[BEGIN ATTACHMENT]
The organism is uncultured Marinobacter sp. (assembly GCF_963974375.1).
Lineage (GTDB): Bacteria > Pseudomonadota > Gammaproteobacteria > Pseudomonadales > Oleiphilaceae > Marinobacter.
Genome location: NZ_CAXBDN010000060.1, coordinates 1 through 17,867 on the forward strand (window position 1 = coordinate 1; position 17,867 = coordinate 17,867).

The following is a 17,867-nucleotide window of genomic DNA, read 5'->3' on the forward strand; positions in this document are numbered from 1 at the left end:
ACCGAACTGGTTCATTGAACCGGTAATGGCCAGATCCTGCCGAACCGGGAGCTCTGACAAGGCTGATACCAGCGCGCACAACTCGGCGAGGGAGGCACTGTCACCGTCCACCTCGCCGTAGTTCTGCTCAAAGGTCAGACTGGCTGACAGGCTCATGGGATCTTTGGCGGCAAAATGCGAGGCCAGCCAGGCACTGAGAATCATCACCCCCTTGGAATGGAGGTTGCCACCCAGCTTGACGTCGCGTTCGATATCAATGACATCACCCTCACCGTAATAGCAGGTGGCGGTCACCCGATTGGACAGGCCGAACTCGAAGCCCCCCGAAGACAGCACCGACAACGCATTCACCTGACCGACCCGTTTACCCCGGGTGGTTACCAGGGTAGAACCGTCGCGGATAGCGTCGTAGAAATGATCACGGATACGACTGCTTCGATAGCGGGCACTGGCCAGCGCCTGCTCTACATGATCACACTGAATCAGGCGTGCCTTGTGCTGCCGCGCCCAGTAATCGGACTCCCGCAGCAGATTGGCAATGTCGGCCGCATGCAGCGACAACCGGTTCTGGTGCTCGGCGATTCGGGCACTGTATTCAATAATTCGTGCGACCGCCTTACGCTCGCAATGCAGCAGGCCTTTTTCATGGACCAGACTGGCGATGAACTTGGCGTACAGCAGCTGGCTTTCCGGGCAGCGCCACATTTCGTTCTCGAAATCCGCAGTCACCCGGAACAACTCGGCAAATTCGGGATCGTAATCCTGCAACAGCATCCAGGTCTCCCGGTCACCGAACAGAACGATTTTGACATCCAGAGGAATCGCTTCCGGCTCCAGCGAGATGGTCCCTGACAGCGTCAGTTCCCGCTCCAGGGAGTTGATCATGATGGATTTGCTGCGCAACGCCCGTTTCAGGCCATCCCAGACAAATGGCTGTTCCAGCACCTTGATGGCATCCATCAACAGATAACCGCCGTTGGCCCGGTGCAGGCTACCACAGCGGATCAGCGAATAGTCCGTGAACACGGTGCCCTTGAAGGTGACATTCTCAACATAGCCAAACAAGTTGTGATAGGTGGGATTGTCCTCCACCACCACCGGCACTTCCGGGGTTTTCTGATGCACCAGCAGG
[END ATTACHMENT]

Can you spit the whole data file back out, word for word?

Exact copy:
The organism is uncultured Marinobacter sp. (assembly GCF_963974375.1).
Lineage (GTDB): Bacteria > Pseudomonadota > Gammaproteobacteria > Pseudomonadales > Oleiphilaceae > Marinobacter.
Genome location: NZ_CAXBDN010000060.1, coordinates 1 through 17,867 on the forward strand (window position 1 = coordinate 1; position 17,867 = coordinate 17,867).

The following is a 17,867-nucleotide window of genomic DNA, read 5'->3' on the forward strand; positions in this document are numbered from 1 at the left end:
ACCGAACTGGTTCATTGAACCGGTAATGGCCAGATCCTGCCGAACCGGGAGCTCTGACAAGGCTGATACCAGCGCGCACAACTCGGCGAGGGAGGCACTGTCACCGTCCACCTCGCCGTAGTTCTGCTCAAAGGTCAGACTGGCTGACAGGCTCATGGGATCTTTGGCGGCAAAATGCGAGGCCAGCCAGGCACTGAGAATCATCACCCCCTTGGAATGGAGGTTGCCACCCAGCTTGACGTCGCGTTCGATATCAATGACATCACCCTCACCGTAATAGCAGGTGGCGGTCACCCGATTGGACAGGCCGAACTCGAAGCCCCCCGAAGACAGCACCGACAACGCATTCACCTGACCGACCCGTTTACCCCGGGTGGTTACCAGGGTAGAACCGTCGCGGATAGCGTCGTAGAAATGATCACGGATACGACTGCTTCGATAGCGGGCACTGGCCAGCGCCTGCTCTACATGATCACACTGAATCAGGCGTGCCTTGTGCTGCCGCGCCCAGTAATCGGACTCCCGCAGCAGATTGGCAATGTCGGCCGCATGCAGCGACAACCGGTTCTGGTGCTCGGCGATTCGGGCACTGTATTCAATAATTCGTGCGACCGCCTTACGCTCGCAATGCAGCAGGCCTTTTTCATGGACCAGACTGGCGATGAACTTGGCGTACAGCAGCTGGCTTTCCGGGCAGCGCCACATTTCGTTCTCGAAATCCGCAGTCACCCGGAACAACTCGGCAAATTCGGGATCGTAATCCTGCAACAGCATCCAGGTCTCCCGGTCACCGAACAGAACGATTTTGACATCCAGAGGAATCGCTTCCGGCTCCAGCGAGATGGTCCCTGACAGCGTCAGTTCCCGCTCCAGGGAGTTGATCATGATGGATTTGCTGCGCAACGCCCGTTTCAGGCCATCCCAGACAAATGGCTGTTCCAGCACCTTGATGGCATCCATCAACAGATAACCGCCGTTGGCCCGGTGCAGGCTACCACAGCGGATCAGCGAATAGTCCGTGAACACGGTGCCCTTGAAGGTGACATTCTCAACATAGCCAAACAAGTTGTGATAGGTGGGATTGTCCTCCACCACCACCGGCACTTCCGGGGTTTTCTGATGCACCAGCAGG